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Ask any experienced homebuyer for advice on buying your first home; chances are they’ll tell you to get a pre-approval mortgage before starting your home search. This is good advice, as pre-approval demonstrates your financial ability to afford a home purchase. For home sellers with multiple offers, your pre-approval letter can tip the scales in your favor. Why? Because pre-approval essentially tells the sellers how much you’ll likely be able to borrow, and as the old saying goes, a bird in the hand beats two in the bush.
However, it bears mentioning that getting preapproved will have a slightly hurtful effect on your credit score. To understand why, let’s dive deeply into how mortgage pre-approvals work.
How does Mortgage Pre-approval Work?How does Mortgage Pre-approval Work?
Getting a mortgage pre-approval is a fairly straightforward process that anyone can apply for with a qualified lender. It costs nothing to get pre-approved; better still, you can get pre-approved by multiple lenders. To begin, you’ll need to submit copies of some of your most important financial documents so that your lender can verify your financial position. This includes your two most recent pay stubs, tax returns and W-2 forms from the last two years, and a list of all your assets and liabilities.
With this information in hand, your lender will know how much you can borrow and your expected monthly payments if you borrow the total amount. All this information will be explained in your pre-approval letter, which typically lasts 90 days and will be included in each offer you make. For example, let’s say you’ve been preapproved for a mortgage of $200,000. This tells you how much you can afford, meaning you won’t waste your time looking at properties well over this limit.
One thing to be wary of is confusing pre-approval with pre-qualification. The latter only assesses your monthly earnings based on your provided information. The lender verifies none of this information, and nor is a credit check performed. Compared to pre-approval, prequalification has far less weight attached to it in a seller’s eyes.
Hard vs. Soft Credit InquiriesHard vs. Soft Credit Inquiries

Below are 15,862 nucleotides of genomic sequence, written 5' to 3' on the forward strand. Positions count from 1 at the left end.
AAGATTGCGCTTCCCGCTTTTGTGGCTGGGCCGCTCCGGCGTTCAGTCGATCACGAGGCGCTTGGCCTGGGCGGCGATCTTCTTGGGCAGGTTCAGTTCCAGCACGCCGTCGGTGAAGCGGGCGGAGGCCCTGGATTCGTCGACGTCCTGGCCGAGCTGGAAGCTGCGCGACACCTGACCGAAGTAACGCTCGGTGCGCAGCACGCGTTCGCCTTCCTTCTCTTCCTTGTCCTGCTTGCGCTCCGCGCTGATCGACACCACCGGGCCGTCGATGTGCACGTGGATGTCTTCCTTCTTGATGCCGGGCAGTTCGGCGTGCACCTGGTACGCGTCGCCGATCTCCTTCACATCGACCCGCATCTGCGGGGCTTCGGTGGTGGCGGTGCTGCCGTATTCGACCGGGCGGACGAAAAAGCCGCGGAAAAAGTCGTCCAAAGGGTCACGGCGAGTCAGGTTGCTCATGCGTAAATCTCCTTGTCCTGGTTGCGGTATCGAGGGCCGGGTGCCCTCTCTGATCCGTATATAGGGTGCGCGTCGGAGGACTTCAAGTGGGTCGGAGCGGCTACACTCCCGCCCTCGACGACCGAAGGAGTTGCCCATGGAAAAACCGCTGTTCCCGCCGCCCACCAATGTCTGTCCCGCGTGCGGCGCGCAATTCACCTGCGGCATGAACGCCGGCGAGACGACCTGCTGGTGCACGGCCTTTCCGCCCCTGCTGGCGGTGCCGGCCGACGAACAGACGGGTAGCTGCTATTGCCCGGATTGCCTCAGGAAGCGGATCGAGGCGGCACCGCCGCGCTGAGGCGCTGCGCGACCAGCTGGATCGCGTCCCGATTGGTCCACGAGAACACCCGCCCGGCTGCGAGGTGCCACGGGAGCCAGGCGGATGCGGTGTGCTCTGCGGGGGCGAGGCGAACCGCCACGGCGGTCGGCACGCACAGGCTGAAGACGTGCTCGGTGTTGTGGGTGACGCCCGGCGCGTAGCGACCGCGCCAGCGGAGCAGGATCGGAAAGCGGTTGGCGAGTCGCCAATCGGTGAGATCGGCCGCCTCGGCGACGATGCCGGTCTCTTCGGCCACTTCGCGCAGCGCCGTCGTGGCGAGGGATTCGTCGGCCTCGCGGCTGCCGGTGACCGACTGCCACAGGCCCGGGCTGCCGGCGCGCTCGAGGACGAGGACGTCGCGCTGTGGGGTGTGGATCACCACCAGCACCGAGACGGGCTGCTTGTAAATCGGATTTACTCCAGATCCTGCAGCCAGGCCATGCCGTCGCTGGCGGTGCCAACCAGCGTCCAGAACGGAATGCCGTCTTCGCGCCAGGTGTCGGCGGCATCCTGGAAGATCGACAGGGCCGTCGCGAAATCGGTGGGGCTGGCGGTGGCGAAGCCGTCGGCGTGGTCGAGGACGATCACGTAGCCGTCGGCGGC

Now comes to catch of getting a mortgage pre-approval. Your credit score will be lowered. It’s not a huge drop. It’s a pretty small drop and won’t last long. Nevertheless, this side effect is worth knowing about and involves ordering a hard credit inquiry.
Any time you apply for a loan, your lender will check your credit score by performing what’s called a hard pull or hard inquiry. This can lower your credit score by as much as ten points. However, according to FICO, most hard inquiries will only lower your credit score by five points. Better still, multiple hard credit checks over a short period of time will only be counted as one check. This means you can spend a week shopping around for a loan with multiple lenders without dramatically affecting your credit score.
By contrast, a soft inquiry is when someone checks your credit when you aren’t submitting a loan application. This typically happens when an employer runs a background check, or a creditor considers upping your credit limit. Soft inquiries do not have any effect on your credit score. Also, any personal checks of your credit score are considered soft inquiries.
Should You Get Pre-approved?Should You Get Pre-approved?
A hard credit inquiry from your mortgage pre-approval may remain on your credit reports for up to two years. However, FICO only looks at the last 12 months of inquiries when determining your score, meaning that a five-point drop in your score will only last a year. It’s not a big deal and shouldn’t stop you from getting preapproved before starting your home search. The only exception would be if your credit score is currently hovering around 620. This is typically considered the base credit requirement by most lenders when applying for a conventional mortgage.
But even then, you can still take a government-backed loan such as an FHA loan. These loans only require a minimum credit score 580 and can even be picked up with a down payment of only 3.5 percent. You could even get away with a credit score of 500 if you can make a ten percent down payment. As for VA and USDA loans, these have no required minimum credit score. That said, most lenders will want to see a score of 620 for VA loans and 640 for USDA loans.
Final ThoughtsFinal Thoughts
The bottom line is that it makes more sense to get pre-approval rather than not. The hit to your credit is minor and won’t stay on your credit report for long. You get a vital document that can make all the difference when a seller has multiple offers.
In addition, knowing how much money you will likely be approved for will ensure you don’t waste any time looking at properties you can’t afford. And in NYC, it pays to be capable of making fast offers that you can be confident of closing on.